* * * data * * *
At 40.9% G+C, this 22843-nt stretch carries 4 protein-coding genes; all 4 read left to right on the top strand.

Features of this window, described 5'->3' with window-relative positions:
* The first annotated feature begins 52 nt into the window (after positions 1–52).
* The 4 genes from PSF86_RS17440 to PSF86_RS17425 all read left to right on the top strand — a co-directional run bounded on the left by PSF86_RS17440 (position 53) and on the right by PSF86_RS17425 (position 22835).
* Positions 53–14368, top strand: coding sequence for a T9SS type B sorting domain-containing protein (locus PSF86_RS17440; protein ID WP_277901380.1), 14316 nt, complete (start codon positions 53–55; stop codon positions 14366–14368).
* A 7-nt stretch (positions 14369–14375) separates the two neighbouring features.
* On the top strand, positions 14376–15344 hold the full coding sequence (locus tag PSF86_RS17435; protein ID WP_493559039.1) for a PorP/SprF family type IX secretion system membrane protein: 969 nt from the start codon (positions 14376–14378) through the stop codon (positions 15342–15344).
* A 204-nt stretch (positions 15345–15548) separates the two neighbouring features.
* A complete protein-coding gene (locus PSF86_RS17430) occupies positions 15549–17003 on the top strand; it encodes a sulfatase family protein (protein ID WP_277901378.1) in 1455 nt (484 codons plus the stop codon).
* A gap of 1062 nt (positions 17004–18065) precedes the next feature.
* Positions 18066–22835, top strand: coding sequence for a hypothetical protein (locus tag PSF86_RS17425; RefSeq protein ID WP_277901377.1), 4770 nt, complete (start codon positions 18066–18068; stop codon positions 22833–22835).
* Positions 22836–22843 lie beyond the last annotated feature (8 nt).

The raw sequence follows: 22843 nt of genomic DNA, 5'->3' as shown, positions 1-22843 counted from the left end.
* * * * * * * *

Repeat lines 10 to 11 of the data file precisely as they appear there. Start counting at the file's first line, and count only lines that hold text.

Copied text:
* A gap of 1062 nt (positions 17004–18065) precedes the next feature.
* Positions 18066–22835, top strand: coding sequence for a hypothetical protein (locus tag PSF86_RS17425; RefSeq protein ID WP_277901377.1), 4770 nt, complete (start codon positions 18066–18068; stop codon positions 22833–22835).